Before we find out how a sensor valve works, we need to learn what a sensor valve does.
A sensor valve acts as a passing guard between the hot and cold water pipes below your faucet. The purpose of a hot water recirculator is to make sure that your pipes always have hot water in them. In order for your hot water spout to produce hot water, all of the cold water that has been sitting in the pipe must be pushed out of the way.
Well, in order to push that water out of the way, it must have somewhere to go. So where does it go? It goes through the cold water pipes and pushes water back into the city’s water lines.
The sensor valve is the device that lets the cold water move backwards into the city pipes at a certain temperature, and then stops the water from flowing that way once it reaches the appropriate [hot] temperature.
By the way, sensor valves aren’t too expensive (view price on Amazon). That’s the best price you’ll find anywhere.
Ok, now I know what it does, how does it work?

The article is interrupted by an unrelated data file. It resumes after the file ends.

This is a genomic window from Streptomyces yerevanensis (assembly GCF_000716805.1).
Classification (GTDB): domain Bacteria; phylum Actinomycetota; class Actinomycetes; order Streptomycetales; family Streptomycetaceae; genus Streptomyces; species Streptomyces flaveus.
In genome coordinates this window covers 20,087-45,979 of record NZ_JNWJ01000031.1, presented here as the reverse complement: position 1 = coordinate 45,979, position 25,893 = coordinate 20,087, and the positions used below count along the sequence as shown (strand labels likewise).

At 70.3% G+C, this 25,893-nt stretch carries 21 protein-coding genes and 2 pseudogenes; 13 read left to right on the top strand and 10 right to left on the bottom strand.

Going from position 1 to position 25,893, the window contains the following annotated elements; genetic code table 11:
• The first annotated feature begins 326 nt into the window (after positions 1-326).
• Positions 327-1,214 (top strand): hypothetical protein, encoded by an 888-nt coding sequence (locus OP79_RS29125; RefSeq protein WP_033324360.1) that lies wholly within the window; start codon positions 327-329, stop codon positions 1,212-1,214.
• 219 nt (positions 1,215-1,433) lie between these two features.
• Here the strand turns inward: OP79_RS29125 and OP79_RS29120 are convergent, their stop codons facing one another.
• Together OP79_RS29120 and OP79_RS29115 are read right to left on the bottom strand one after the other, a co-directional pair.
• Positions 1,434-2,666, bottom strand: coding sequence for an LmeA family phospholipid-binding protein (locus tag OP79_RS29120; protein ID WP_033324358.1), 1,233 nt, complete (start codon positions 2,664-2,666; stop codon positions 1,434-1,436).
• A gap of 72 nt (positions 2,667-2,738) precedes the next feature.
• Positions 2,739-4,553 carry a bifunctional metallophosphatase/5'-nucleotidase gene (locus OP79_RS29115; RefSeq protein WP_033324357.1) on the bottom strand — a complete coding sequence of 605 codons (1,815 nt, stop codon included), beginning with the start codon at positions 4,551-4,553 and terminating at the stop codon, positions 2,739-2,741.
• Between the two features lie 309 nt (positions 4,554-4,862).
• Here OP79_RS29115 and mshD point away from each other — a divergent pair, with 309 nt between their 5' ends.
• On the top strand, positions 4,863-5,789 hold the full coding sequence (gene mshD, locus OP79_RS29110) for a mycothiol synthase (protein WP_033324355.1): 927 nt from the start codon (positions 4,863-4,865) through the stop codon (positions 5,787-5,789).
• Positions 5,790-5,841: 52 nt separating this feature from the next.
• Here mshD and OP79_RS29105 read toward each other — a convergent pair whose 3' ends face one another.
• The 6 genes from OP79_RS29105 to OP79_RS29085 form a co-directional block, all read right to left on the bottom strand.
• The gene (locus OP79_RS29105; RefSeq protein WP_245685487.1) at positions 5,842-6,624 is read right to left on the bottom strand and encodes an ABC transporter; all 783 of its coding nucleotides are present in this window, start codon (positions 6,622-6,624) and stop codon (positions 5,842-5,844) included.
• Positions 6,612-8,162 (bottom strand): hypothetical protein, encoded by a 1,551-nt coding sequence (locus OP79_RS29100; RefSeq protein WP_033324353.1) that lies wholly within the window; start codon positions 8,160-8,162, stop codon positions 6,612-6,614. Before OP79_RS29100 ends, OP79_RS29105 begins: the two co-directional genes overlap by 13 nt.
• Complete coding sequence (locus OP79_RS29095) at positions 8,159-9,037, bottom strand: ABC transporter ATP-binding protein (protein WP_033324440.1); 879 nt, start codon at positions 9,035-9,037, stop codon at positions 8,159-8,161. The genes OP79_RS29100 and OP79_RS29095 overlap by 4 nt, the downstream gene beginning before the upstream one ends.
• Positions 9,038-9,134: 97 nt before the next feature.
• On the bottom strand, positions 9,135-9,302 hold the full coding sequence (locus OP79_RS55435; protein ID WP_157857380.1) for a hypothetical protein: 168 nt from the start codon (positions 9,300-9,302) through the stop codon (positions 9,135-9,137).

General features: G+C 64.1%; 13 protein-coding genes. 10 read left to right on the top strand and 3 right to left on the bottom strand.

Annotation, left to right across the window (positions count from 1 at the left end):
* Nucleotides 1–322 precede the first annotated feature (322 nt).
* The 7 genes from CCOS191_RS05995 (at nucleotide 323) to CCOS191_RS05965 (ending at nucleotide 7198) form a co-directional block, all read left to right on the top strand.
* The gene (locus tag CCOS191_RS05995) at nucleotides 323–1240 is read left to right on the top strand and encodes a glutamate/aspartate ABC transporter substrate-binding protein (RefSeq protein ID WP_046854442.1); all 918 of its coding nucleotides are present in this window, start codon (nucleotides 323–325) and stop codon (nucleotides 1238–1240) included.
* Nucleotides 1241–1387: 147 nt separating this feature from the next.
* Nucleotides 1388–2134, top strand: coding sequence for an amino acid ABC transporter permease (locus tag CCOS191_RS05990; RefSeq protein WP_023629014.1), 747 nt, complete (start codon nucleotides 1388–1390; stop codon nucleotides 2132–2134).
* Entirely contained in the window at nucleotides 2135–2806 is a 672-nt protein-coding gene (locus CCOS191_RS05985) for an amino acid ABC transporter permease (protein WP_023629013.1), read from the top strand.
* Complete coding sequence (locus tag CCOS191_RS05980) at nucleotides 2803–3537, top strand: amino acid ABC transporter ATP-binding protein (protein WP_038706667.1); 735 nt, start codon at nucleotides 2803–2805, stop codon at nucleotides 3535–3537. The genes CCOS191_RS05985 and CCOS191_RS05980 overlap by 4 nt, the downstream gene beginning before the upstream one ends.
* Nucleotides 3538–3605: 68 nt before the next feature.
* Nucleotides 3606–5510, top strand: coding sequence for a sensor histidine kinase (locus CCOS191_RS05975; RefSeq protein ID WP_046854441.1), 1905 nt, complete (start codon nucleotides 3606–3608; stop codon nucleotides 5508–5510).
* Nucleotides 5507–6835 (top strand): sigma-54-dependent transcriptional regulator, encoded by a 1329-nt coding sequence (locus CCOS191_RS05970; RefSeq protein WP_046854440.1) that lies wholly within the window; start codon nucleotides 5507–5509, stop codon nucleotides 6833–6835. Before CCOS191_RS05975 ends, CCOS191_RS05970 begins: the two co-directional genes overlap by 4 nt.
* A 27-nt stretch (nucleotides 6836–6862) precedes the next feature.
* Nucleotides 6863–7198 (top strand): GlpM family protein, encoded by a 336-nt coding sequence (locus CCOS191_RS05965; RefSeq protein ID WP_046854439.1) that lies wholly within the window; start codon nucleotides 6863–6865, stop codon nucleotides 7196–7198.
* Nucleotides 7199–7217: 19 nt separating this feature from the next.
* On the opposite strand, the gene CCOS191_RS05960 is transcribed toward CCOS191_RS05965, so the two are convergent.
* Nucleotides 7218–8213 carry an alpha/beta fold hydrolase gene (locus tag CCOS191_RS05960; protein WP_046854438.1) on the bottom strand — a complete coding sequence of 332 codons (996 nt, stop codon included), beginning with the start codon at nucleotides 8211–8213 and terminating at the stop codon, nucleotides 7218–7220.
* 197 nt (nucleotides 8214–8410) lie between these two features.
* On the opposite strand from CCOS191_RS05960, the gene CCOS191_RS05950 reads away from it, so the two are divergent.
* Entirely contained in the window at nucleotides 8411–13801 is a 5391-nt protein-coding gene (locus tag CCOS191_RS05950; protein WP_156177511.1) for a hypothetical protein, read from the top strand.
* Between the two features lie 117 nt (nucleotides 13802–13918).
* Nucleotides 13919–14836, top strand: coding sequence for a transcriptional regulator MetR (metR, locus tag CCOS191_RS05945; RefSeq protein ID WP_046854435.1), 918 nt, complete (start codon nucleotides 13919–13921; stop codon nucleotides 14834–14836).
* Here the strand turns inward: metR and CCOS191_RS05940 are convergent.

When metal gets hot, it expands. When metal cools down, it contracts. This material property is the core (literally and figuratively) of a sensor valve.
When the water coming in from the ‘supposedly’ hot side isn’t actually very hot, the metal valve contracts which opens up a path for the water to flow. When this path is open, the hot water heater in tandem with the hot water recirculation pump push actual hot water through the pipes. When the actual hot water reaches the valve, the metal expands again causing the path to close.
Then the path/valve stays closed until the water cools down too much again, at which point the cycle repeats itself.
This is a simplified explanation, to read about how the actual mechanisms work, check out the patents (US6536464, US7073528).